Rent-to-buy scheme key to KiwiBuild II
Wednesday 4 September 2019
It’s still KiwiBuild but not as we know it after the Government announced that it was scrapping the 100,000 homes target and introducing new home ownership initiatives.
By Miriam Bell
After nine months of planning, Housing Minister Megan Woods today released the much-anticipated “reset” of the Government’s troubled housing programme – and it makes some sweeping changes.
First up, the build target of 100,000 new houses over ten years has been ditched.
Woods says that target was overly ambitious and lead to contracts being signed in places where there was little first home buyer demand.
“Instead of the target, we will focus on building as many homes as we can, as fast as we can in the right places. Each month we will release a dashboard of housing statistics so New Zealanders can easily measure our progress.
“We will also be making changes to that Government underwrite, reducing the amount available in future developments so developers are incentivised to sell to KiwiBuild first home buyers instead of triggering the underwrite, which may be at a lower level.”
Completed KiwiBuild properties in Te Kauwhata, Canterbury and Wanaka that haven’t sold will be released on to the open market.
This will allow the reuse of Government capital to get more developments underway where there is clear demand.
Once established, the Government’s new urban development authority, Kainga Ora, will coordinate developments to ensure there’s the right mix of public housing, market priced homes and KiwiBuild homes around New Zealand.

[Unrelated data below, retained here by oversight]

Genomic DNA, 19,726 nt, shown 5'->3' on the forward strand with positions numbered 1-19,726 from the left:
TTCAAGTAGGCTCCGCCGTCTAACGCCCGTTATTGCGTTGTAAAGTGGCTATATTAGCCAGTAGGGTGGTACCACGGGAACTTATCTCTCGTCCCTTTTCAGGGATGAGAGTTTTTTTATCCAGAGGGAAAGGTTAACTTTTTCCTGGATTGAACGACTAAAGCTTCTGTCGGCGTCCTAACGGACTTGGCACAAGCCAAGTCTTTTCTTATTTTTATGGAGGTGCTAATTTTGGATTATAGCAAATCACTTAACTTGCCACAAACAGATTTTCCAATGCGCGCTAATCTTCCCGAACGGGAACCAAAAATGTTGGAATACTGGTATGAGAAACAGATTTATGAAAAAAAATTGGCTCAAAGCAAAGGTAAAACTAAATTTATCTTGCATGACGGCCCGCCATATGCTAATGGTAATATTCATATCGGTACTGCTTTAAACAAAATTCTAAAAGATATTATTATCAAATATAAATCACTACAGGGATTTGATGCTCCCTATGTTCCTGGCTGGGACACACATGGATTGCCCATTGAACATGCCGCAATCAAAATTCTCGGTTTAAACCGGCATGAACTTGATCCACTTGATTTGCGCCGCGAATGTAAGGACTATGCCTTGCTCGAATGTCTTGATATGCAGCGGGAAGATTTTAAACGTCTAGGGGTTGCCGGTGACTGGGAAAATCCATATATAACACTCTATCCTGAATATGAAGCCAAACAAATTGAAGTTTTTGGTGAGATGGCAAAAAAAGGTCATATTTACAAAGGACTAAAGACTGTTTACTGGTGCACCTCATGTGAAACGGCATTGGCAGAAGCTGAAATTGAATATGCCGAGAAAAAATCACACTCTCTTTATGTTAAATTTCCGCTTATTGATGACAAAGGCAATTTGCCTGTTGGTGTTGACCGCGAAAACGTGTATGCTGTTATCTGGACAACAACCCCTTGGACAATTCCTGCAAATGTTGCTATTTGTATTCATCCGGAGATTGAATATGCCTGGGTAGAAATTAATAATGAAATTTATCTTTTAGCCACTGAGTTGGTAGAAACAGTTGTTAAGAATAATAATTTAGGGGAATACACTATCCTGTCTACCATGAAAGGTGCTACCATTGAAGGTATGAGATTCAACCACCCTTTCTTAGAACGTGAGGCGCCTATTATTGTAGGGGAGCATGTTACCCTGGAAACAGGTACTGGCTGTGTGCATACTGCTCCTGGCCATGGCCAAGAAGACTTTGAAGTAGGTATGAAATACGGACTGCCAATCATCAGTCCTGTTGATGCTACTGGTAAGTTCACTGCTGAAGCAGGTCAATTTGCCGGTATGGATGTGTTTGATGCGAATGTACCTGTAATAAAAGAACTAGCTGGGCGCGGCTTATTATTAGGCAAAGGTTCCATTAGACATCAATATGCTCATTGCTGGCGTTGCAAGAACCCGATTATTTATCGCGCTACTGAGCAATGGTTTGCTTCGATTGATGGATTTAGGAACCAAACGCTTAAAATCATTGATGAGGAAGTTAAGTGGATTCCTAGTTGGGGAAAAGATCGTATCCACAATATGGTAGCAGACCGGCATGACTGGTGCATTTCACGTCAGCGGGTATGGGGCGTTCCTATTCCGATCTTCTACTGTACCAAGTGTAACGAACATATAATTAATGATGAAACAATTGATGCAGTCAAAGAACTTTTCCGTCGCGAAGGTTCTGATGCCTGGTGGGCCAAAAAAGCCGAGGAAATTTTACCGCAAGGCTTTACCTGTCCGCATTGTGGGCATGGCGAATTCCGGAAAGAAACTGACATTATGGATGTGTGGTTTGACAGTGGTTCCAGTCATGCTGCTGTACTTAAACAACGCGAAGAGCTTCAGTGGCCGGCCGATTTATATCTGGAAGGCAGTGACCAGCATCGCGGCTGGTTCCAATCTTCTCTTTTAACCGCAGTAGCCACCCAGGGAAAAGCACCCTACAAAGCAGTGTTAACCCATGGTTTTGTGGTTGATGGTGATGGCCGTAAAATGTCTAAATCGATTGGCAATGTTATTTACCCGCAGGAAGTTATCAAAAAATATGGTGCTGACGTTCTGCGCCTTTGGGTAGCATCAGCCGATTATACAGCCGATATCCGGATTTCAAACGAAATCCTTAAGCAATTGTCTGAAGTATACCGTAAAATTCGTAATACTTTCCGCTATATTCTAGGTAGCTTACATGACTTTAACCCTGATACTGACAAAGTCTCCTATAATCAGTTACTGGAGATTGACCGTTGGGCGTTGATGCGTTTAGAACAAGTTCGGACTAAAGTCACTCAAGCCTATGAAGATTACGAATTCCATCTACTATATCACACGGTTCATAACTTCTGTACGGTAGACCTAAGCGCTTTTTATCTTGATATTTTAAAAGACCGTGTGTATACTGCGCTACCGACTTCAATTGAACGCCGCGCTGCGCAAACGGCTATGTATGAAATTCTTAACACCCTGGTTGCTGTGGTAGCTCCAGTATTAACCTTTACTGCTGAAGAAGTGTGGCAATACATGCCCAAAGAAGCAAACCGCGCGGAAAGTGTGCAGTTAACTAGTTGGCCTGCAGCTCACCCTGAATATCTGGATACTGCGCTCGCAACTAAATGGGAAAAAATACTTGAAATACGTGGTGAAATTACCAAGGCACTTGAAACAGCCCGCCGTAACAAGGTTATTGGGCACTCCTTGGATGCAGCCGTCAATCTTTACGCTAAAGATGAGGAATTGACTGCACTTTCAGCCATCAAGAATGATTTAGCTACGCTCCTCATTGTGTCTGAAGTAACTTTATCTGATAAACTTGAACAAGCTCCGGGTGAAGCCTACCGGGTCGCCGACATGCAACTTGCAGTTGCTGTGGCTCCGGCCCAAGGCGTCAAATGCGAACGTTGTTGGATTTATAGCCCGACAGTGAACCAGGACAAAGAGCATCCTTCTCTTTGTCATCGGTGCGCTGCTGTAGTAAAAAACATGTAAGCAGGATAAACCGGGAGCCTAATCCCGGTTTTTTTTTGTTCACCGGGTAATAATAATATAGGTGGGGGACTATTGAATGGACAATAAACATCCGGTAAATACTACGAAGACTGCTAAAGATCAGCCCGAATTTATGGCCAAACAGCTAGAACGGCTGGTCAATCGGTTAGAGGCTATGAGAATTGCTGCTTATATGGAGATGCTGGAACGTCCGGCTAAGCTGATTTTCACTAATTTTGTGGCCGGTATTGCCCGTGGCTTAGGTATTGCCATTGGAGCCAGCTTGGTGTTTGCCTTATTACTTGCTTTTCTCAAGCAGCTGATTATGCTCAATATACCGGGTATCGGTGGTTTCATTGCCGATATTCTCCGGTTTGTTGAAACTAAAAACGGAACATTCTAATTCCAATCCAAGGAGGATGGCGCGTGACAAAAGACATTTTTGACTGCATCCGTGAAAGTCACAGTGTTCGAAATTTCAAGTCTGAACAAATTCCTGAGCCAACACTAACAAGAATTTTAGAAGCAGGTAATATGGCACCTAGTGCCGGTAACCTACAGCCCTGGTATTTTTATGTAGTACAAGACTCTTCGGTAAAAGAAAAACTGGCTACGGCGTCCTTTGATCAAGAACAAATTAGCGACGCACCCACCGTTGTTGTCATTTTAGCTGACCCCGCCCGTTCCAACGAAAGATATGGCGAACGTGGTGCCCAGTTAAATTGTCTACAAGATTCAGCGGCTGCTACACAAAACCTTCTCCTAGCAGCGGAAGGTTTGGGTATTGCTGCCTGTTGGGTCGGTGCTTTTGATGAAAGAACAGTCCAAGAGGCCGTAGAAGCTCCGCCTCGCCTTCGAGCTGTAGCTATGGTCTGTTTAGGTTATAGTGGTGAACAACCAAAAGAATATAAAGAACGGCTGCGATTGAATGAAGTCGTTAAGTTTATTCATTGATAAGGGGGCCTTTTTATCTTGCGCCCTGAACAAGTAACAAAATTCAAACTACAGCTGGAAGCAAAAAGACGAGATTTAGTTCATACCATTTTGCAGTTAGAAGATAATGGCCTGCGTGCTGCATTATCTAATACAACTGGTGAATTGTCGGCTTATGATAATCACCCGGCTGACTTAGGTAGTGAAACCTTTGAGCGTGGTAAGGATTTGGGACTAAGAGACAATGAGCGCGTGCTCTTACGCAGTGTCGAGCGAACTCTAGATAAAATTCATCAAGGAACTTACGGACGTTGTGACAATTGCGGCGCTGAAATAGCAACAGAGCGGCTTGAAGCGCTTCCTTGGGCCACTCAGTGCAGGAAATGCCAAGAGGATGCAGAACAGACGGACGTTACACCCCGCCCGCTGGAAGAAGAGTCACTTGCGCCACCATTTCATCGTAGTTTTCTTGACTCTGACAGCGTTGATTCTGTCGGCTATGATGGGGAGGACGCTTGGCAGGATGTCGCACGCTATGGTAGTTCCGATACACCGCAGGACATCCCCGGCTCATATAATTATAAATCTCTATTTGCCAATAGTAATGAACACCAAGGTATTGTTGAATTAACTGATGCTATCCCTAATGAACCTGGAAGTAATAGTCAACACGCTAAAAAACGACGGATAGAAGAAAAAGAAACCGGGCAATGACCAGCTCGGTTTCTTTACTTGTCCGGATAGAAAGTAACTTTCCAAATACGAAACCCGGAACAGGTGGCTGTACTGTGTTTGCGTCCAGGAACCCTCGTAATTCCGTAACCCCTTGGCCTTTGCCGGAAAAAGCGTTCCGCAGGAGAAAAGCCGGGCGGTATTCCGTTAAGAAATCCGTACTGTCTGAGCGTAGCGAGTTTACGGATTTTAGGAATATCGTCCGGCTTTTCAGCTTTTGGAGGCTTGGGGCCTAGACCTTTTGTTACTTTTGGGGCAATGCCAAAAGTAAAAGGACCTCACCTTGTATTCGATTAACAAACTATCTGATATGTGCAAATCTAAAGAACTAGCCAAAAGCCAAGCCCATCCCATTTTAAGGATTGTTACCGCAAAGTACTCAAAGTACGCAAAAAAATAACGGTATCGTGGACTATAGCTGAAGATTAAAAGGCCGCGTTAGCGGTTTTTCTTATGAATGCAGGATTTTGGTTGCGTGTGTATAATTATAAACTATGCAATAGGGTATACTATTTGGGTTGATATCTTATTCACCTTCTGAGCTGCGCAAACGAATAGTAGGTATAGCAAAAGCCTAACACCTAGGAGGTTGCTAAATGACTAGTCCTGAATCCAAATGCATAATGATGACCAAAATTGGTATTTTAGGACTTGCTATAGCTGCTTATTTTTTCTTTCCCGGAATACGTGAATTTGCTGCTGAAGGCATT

Woods says those homes will be targeted to areas where there is a clearly identified demand and need.
“We will look for opportunities for build-to-rent with long term institutional investors through these developments.”
The revamped housing programme will also introduce new ways for people to become homeowners – like shared-ownership schemes.
Alongside this, the deposit required for a Government-backed mortgage will be reduced to 5%.
Further, policy settings will be changed so that family and friends can each use their $10,000 First Home Grant and their KiwiSavers to buy their first home together.
Woods says they have set aside $400 million [of the Government's $2 billion allocation for KiwiBuild] for a progressive home ownership scheme, which is essentially a rent-to-buy scheme.
“This new scheme will help struggling families buy a share of a house, reducing both the deposit needed to get a mortgage, and their repayments.
“It will mean that over time the family can buy further chunks of the mortgage until they own the home outright.”
No further details of the potential home ownership schemes were given but it was indicated the Government would be “supporting community housing providers and iwi to deliver progressive home ownership”.
Woods says that, taken together, these changes will help more people access innovative new support to buy a home and help people who have been locked out of the housing market.
Tackling New Zealand’s housing crisis has been one of the Government’s flagship policies and, while KiwiBuild mark one ran into problems, the reset shows that overarching goal remains.
REINZ chief executive Bindi Norwell says the new KiwiBuild initiatives, particularly the progressive home ownership scheme, are innovative and will help more people into their first homes.
“For the new houses built under the scheme we would love to see some innovative building methods and really good use of spatial planning and urban design.
“We would also like to see properties built close to existing infrastructure such as public transport or amenities such as shops and cafes.”
But underpinning the whole initiative will be the importance of addressing a range of issues, Norwell adds.
These include red tape, speeding up of consents and the build process, using modern pre-fabrication building methodology and reducing the cost of building where possible.
Comments from our readers
No comments yet
Sign In / Register to add your comment
Periods of house price decline are rare and "short-lived", says economist Tony Alexander, amid forecasts of a drop of 10%-15% this year.
Too little, too late. That’s what commercial landlords’ advocates have to say about the Government’s newly announced $40 million commercial rent dispute package.
Banks have not relaxed loan-to-value ratio limits for investors, despite the Reserve Bank's move to scrap LVR rules.